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What Is Africa’s Problem? Poverty it is!

Africa has been described as a continent of despair, war, failed states just to mention a few. It’s a continent where leaders overstay in power. It’s a continent where corruption is rampant. Ask the men in the streets and everyone will offer their own thoughts on what’s possibly Africa’s problem. To some, leadership is Africa’s main problem. It is believed, that put the right people in power and Africa will be on the path to development.

How about the argument that corruption is Africa’s problem? Are Africans poor because they are corrupt or they are corrupt because they are poor? Is there causation, or correlation? I belong to the school of thought that has come to believe that poverty is Africa’s problem. It’s not that Africa is poor because it’s corrupt. It’s because Africa is corrupt because it’s poor. Africa’s social services are dysfunctional because of poverty. Africa has weak institutions because of poverty and has low per capita income.

That most of Africa’s symptoms are a result of this low per capita income and poverty. The reason democracy fails Africa is because of the same. Similar arguments have been raised. Political economists have postulated that Development comes after Democracy. The evidence is clear. However, the reverse is preached to African governments. They are told that democracy is what will open up the space for all the glories they seek.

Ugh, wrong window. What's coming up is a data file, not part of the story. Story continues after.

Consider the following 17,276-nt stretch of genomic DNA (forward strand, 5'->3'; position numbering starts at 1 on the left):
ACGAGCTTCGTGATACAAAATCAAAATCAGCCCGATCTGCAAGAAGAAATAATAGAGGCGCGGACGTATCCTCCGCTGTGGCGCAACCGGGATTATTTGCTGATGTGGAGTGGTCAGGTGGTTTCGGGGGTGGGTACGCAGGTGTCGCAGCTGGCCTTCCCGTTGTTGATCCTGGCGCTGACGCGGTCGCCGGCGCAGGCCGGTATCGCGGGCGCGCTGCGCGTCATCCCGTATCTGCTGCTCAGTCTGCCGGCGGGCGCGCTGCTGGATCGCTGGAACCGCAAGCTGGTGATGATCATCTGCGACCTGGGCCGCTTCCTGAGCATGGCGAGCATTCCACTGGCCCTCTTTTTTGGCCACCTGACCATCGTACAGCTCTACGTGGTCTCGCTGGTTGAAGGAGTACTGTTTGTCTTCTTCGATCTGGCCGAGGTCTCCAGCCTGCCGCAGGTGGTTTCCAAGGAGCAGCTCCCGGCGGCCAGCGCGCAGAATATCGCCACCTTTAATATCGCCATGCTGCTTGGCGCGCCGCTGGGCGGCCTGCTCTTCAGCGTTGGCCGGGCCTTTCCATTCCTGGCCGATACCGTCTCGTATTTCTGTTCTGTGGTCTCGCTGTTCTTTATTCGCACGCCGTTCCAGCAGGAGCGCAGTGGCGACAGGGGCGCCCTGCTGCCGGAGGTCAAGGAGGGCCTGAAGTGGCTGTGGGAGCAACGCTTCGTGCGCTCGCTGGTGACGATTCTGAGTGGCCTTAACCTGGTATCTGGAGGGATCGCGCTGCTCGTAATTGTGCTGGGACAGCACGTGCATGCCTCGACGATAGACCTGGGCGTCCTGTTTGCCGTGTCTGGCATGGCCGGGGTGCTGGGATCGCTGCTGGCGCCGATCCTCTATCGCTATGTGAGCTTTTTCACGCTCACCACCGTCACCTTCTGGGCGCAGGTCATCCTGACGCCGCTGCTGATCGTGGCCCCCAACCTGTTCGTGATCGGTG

I will now try to explain how poverty is Africa’s main problem by illustrating its causative effects on various problems.

1.    Corruption
It is not that the citizenry in low-developed countries are poor because of corruption. It’s because of poverty that they resort to corruption. To the poor, corruption is a way of life. Poorly paid policemen will solicit bribes from criminals; poorly paid health administrators will take drugs to private clinics. Politicians will steal public funds and use them to bribe potential voters thus securing themselves another term in office. As countries raise their per capita incomes, institutions become stronger and government becomes more present in people’s lives, as a result, corruption reduces.

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